Nanoplastics Promote Microcystin Synthesis and Release from Cyanobacterial .

Environ Sci Technol 2020 03 30;54(6):3386-3394. Epub 2020 Jan 30.

Shandong Key Laboratory of Water Pollution Control and Resource Reuse, School of Environmental Science and Engineering, Shandong University, Qingdao, Shandong 266237, P. R. China.

Although the fate of nanoplastics (<100 nm) in freshwater systems is increasingly well studied, much less is known about its potential threats to cyanobacterial blooms, the ultimate phenomenon of eutrophication occurrence worldwide. Previous studies have evaluated the consequences of nanoplastics increasing the membrane permeability of microbes, however, there is no direct evidence for interactions between nanoplastics and microcystin; intracellular hepatotoxins are produced by some genera of cyanobacteria. Here, we show that the amino-modified polystyrene nanoplastics (PS-NH) promote microcystin synthesis and release from , a dominant species causing cyanobacterial blooms, even without the change of coloration. We demonstrate that PS-NH inhibits photosystem II efficiency, reduces organic substance synthesis, and induces oxidative stress, enhancing the synthesis of microcystin. Furthermore, PS-NH promotes the extracellular release of microcystin from via transporter protein upregulation and impaired cell membrane integrity. Our findings propose that the presence of nanoplastics in freshwater ecosystems might enhance the threat of eutrophication to aquatic ecology and human health.
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http://dx.doi.org/10.1021/acs.est.9b06085DOI Listing
March 2020

Non-canonical AUX/IAA protein IAA33 competes with canonical AUX/IAA repressor IAA5 to negatively regulate auxin signaling.

EMBO J 2020 01 16;39(1):e101515. Epub 2019 Oct 16.

The Key Laboratory of Plant Development and Environmental Adaptation Biology, Ministry of Education, School of Life Sciences, Shandong University, Qingdao, Shandong, China.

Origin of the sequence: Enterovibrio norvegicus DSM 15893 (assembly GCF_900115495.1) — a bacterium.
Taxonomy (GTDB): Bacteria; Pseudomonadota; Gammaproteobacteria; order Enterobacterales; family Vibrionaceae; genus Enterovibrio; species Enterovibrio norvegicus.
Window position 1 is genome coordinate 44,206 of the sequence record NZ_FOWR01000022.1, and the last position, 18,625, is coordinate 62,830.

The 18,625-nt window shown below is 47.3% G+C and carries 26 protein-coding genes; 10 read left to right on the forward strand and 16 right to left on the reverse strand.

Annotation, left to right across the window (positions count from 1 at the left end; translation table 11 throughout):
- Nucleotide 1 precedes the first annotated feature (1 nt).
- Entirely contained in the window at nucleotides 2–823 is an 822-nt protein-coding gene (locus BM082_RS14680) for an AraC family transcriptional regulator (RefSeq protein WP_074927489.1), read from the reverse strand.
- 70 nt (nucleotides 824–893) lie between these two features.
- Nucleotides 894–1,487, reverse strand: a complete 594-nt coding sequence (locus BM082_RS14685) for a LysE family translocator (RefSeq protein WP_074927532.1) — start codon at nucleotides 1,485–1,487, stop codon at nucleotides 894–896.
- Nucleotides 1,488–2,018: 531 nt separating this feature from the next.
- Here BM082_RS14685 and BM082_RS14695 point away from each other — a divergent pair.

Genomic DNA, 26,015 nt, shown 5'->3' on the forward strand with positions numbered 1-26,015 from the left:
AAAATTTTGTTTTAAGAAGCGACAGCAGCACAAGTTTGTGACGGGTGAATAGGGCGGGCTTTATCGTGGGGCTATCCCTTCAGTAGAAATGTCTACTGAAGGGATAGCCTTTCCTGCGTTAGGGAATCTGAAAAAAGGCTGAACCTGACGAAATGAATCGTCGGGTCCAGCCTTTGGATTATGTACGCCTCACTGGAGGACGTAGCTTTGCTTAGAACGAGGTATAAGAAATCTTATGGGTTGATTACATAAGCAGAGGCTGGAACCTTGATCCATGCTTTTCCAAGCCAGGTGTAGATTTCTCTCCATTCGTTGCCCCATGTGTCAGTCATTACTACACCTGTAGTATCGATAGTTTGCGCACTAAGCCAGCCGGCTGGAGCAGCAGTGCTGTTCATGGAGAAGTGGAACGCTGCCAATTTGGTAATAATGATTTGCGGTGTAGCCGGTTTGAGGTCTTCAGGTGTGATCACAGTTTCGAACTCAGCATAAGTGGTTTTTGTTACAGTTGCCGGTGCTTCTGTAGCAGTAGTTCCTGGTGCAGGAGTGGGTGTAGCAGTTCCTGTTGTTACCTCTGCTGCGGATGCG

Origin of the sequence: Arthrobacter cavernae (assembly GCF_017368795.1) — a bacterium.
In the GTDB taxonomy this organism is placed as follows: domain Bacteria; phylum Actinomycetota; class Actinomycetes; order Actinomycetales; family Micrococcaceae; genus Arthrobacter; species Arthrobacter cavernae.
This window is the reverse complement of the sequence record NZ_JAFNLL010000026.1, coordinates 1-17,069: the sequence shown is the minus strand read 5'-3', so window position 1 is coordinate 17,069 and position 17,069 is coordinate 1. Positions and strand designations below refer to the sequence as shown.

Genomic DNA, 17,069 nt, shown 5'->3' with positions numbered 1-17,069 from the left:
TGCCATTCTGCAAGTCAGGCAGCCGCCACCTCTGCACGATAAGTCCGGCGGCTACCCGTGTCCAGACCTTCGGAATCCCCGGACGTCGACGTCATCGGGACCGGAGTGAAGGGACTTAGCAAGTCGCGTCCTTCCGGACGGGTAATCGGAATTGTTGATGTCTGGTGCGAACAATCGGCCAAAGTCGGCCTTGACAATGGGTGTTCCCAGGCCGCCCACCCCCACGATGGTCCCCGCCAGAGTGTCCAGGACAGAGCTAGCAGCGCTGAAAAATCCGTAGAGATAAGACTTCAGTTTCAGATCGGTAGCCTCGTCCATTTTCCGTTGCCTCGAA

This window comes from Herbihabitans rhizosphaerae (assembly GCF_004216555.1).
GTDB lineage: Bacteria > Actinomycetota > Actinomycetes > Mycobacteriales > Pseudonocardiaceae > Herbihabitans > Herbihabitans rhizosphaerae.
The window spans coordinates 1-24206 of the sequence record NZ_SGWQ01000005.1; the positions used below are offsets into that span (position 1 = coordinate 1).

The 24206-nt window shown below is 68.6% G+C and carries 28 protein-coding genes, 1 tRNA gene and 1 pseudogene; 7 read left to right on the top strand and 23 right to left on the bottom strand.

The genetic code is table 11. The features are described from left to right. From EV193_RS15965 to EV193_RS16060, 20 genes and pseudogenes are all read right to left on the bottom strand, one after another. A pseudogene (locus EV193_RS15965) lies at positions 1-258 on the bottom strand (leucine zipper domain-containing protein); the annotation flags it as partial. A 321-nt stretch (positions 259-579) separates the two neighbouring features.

The phytohormone auxin controls plant growth and development via TIR1-dependent protein degradation of canonical AUX/IAA proteins, which normally repress the activity of auxin response transcription factors (ARFs). IAA33 is a non-canonical AUX/IAA protein lacking a TIR1-binding domain, and its role in auxin signaling and plant development is not well understood. Here, we show that IAA33 maintains root distal stem cell identity and negatively regulates auxin signaling by interacting with ARF10 and ARF16. IAA33 competes with the canonical AUX/IAA repressor IAA5 for binding to ARF10/16 to protect them from IAA5-mediated inhibition. In contrast to auxin-dependent degradation of canonical AUX/IAA proteins, auxin stabilizes IAA33 protein via MITOGEN-ACTIVATED PROTEIN KINASE 14 (MPK14) and does not affect IAA33 gene expression. Taken together, this study provides insight into the molecular functions of non-canonical AUX/IAA proteins in auxin signaling transduction.
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http://dx.doi.org/10.15252/embj.2019101515DOI Listing
http://www.ncbi.nlm.nih.gov/pmc/articles/PMC6939196PMC
January 2020

Asymmetric distribution of cytokinins determines root hydrotropism in Arabidopsis thaliana.

Cell Res 2019 Dec 10;29(12):984-993. Epub 2019 Oct 10.

Ministry of Education Key Laboratory of Cell Activities and Stress Adaptations, School of Life Sciences, Lanzhou University, 730000, Lanzhou, China.